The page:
Though only a quarter the area of its northern neighbor, the length Mexico’s coastline equals that of the contiguous United States. Its peaks reach to heights of nearly 10,000 feet, its canyons boast depths greater than their Arizona counterpart, and its enviable latitudinal position provide ecosystems the gamut of ecosystems from expansive deserts in the north and lush rainforests south of the Tropic of Cancer. Though the ancient times of the Aztecs and Maya are over, Mexico still recognizes over 60 indigenous languages in a population of 10 million indigenous people, many of whose tribal ways of life have endured. Like the awesome sea turtle once hunted to near-extinction, the value of the indigenous cultures has been formally recognized, and legal protections have been instilled to protect them.

Let’s put away the statistics and the big picture for a moment and stand on a small town street corner, or walk inside a typical home, attend a quinceañera or a wedding, or chat with a señora or a muchacha. They will instantly disarm us—not literally, of course; we will quickly forget what our friends back home told us about keeping our wallets in our front pockets or hiding our necklaces beneath our blouses. They’ll offer us their humble homes and meticulously prepared food. They’ll practice the Golden Rule. They will remind us about the importance of education in both its formal, academic sense, and its second meaning—good old-fashioned manners. They will show respect for elderly and for teachers. They will make us wonder about, and maybe even embarrass us inside for, all the preconceived and largely incorrect notions we had about the country we were (hesitantly) about to visit. Hopefully, we’ll apply that same doubt to all the other preconceived notions we had about everything else in the world. Well, one step into foreign territory at a time.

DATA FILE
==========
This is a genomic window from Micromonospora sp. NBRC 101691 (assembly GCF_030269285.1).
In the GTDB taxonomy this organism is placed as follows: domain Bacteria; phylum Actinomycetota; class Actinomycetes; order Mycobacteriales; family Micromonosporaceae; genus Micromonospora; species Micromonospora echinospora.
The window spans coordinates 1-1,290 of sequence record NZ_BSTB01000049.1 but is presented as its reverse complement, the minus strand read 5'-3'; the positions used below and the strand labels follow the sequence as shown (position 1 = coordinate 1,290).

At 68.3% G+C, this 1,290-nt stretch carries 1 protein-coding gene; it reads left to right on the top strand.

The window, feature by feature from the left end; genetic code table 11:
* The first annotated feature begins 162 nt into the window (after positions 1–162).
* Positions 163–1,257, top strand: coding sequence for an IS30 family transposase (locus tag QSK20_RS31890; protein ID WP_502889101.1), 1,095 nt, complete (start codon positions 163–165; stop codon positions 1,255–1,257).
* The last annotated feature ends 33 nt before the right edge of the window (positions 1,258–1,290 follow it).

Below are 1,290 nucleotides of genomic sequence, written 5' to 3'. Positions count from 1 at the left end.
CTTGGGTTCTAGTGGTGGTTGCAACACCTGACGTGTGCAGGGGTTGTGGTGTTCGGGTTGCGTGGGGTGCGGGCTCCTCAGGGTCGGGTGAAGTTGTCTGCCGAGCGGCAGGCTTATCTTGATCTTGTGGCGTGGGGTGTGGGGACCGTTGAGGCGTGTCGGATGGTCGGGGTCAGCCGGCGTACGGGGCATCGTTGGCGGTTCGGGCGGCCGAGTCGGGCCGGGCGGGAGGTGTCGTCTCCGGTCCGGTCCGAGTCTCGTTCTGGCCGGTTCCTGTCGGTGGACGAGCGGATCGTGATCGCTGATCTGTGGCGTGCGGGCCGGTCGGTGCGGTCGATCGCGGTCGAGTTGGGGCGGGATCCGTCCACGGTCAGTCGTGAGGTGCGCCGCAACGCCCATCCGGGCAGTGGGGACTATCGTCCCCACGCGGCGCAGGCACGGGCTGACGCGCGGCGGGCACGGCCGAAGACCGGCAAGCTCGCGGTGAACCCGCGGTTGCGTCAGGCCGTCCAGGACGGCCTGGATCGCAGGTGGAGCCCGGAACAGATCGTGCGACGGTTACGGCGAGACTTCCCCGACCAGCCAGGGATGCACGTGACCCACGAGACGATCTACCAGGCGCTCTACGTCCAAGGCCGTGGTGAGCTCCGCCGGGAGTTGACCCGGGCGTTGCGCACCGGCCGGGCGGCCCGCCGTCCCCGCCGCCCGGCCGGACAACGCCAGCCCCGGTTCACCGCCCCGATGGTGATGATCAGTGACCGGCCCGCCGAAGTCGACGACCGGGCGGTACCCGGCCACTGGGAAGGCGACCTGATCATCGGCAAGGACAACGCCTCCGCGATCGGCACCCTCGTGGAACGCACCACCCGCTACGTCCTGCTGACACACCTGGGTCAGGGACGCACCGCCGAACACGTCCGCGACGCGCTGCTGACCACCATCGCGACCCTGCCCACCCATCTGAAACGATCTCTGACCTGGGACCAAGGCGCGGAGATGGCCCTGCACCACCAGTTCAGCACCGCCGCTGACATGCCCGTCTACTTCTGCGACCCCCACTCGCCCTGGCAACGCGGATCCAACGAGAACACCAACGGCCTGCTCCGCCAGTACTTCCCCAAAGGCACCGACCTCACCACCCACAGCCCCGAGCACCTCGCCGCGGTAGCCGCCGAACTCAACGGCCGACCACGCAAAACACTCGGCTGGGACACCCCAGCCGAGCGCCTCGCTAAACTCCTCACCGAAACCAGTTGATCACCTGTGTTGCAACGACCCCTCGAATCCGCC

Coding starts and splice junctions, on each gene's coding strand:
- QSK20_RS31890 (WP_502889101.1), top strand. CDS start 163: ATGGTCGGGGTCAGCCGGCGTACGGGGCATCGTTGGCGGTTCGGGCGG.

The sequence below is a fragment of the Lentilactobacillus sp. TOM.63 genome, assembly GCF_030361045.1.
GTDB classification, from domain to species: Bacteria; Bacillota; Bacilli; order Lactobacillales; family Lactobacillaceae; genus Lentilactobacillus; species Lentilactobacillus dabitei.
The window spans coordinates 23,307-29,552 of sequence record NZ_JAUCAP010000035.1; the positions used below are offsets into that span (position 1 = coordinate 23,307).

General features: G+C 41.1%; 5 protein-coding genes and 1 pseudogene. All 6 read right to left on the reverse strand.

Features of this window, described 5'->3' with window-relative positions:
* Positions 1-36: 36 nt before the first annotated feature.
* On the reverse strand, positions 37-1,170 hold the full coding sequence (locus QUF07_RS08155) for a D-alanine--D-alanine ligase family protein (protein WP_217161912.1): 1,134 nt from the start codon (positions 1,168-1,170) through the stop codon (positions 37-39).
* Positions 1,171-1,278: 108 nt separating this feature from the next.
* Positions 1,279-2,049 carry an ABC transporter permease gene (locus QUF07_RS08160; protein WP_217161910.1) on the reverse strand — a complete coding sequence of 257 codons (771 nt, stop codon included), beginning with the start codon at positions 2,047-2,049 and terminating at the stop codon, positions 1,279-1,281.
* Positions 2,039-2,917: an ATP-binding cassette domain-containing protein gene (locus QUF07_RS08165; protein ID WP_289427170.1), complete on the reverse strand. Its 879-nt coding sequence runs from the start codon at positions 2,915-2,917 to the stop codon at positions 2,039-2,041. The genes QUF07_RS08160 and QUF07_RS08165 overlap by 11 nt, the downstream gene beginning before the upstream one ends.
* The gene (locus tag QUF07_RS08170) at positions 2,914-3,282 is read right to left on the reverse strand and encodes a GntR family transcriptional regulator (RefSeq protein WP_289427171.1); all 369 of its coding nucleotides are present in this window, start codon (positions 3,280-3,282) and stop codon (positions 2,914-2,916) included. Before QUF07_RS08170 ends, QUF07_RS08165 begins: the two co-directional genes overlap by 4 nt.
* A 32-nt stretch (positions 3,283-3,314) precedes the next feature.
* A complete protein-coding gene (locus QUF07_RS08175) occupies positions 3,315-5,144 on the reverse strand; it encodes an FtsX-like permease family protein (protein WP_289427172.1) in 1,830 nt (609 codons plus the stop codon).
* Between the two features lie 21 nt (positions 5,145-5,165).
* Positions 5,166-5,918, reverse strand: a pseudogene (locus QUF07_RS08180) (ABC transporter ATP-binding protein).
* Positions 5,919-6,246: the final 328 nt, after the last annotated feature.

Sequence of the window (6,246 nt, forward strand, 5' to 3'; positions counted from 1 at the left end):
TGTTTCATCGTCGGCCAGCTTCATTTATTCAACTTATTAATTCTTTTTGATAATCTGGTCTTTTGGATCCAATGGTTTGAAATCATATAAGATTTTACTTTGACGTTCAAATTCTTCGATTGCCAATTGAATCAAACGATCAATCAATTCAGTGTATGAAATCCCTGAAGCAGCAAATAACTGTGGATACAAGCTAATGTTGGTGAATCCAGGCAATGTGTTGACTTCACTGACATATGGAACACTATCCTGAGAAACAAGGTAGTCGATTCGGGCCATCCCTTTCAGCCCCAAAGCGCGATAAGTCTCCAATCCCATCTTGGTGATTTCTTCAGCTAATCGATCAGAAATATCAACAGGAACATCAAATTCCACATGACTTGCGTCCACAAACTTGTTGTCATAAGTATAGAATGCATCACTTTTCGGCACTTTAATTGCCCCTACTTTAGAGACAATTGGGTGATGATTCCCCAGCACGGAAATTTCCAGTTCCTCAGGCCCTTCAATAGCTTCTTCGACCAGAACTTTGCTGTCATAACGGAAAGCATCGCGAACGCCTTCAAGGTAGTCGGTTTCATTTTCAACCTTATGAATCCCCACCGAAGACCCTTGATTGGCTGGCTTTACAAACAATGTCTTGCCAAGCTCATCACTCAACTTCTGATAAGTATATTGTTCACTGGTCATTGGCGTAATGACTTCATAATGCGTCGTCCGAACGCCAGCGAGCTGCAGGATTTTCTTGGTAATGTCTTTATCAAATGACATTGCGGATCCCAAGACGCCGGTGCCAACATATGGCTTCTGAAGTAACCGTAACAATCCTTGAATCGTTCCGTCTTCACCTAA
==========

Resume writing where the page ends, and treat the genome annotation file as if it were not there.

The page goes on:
The point is that, despite the lingering distrust many commonly feel toward Mexicans or about Mexico in general, and despite the real and bloody war against the powerful drug mafia, the greater truth is that most of the world misjudges and, consequently, misses out. True, one has to be as vigilant in Mexico as in any unknown place, or even in the streets of many familiar but potentially dangerous places. And true, there are people out there, including Mexico, who take advantage of others, especially rich tourists. Also true, one’s life expectancy is automatically and seriously reduced when he decides to directly participate in either side of the War on Drugs. But life is full of risks, isn’t it? And we take risks that Bilbo Baggins via J.R.R. Tolkien summed up better than I ever could: “It's a dangerous business, going out your door. You step onto the road, and if you don't keep your feet, there's no telling where you might be swept off to.” Take an adventure in Mexico. Its bad side is not nearly as bad as one might think, and its good side is probably far better than one might imagine.

Now, in case you haven’t read either of my books to date, and might prefer to take a virtual trip before you get your plane flight to Mexico, I have tried to capture many of the nuances, splendor, and reality of the culture that I have so far discovered. Normal Miguel, a Lambda Literary Award winner, tells the story of a gay student teacher as he completes his year of student teaching in the rural hills of Puebla. He discovers many tricks of his trade as he gets to know his students and those with whom he works, but he also confronts obstacles as he develops a relationship with the local candy store owner. The Equinox Convergence is another genre altogether.  This is the harrowing story of a young shaman girl in Guerrero who crosses paths with Bennie, a young drug runner. He aspires to quick wealth but finds himself stuck in the drug trade where his only choice is to follow directions, even when demanded to go beyond any moral limits. But like the equinox, light and darkness balance out. I hope you’ll consider them, or at least stop by my website,, to check out my posts and carry on the conversation. Thank you, C. Zampa, for the chance to share.